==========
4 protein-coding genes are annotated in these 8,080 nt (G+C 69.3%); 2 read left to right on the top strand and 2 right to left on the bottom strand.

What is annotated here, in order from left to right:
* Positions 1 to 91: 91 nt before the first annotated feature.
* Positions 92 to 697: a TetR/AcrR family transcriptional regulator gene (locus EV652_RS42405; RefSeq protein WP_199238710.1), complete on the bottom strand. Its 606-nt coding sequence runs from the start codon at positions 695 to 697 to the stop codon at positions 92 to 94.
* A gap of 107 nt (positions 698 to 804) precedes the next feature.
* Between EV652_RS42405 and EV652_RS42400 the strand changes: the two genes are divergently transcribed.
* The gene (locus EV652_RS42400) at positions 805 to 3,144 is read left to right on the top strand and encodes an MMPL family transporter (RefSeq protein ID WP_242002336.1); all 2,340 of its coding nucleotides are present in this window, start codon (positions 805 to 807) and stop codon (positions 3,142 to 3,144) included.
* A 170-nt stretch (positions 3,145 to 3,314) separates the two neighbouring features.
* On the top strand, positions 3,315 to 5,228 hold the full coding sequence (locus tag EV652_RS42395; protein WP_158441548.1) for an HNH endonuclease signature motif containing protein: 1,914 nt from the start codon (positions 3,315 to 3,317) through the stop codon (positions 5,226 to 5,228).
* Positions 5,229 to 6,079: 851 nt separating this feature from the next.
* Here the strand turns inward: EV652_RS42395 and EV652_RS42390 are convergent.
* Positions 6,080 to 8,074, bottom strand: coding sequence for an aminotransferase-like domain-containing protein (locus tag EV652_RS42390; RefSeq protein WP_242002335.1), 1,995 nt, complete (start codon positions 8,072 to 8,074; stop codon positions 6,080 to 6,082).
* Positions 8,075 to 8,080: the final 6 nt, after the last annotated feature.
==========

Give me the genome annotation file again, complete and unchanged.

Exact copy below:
4 protein-coding genes are annotated in these 8,080 nt (G+C 69.3%); 2 read left to right on the top strand and 2 right to left on the bottom strand.

What is annotated here, in order from left to right:
* Positions 1 to 91: 91 nt before the first annotated feature.
* Positions 92 to 697: a TetR/AcrR family transcriptional regulator gene (locus EV652_RS42405; RefSeq protein WP_199238710.1), complete on the bottom strand. Its 606-nt coding sequence runs from the start codon at positions 695 to 697 to the stop codon at positions 92 to 94.
* A gap of 107 nt (positions 698 to 804) precedes the next feature.
* Between EV652_RS42405 and EV652_RS42400 the strand changes: the two genes are divergently transcribed.
* The gene (locus EV652_RS42400) at positions 805 to 3,144 is read left to right on the top strand and encodes an MMPL family transporter (RefSeq protein ID WP_242002336.1); all 2,340 of its coding nucleotides are present in this window, start codon (positions 805 to 807) and stop codon (positions 3,142 to 3,144) included.
* A 170-nt stretch (positions 3,145 to 3,314) separates the two neighbouring features.
* On the top strand, positions 3,315 to 5,228 hold the full coding sequence (locus tag EV652_RS42395; protein WP_158441548.1) for an HNH endonuclease signature motif containing protein: 1,914 nt from the start codon (positions 3,315 to 3,317) through the stop codon (positions 5,226 to 5,228).
* Positions 5,229 to 6,079: 851 nt separating this feature from the next.
* Here the strand turns inward: EV652_RS42395 and EV652_RS42390 are convergent.
* Positions 6,080 to 8,074, bottom strand: coding sequence for an aminotransferase-like domain-containing protein (locus tag EV652_RS42390; RefSeq protein WP_242002335.1), 1,995 nt, complete (start codon positions 8,072 to 8,074; stop codon positions 6,080 to 6,082).
* Positions 8,075 to 8,080: the final 6 nt, after the last annotated feature.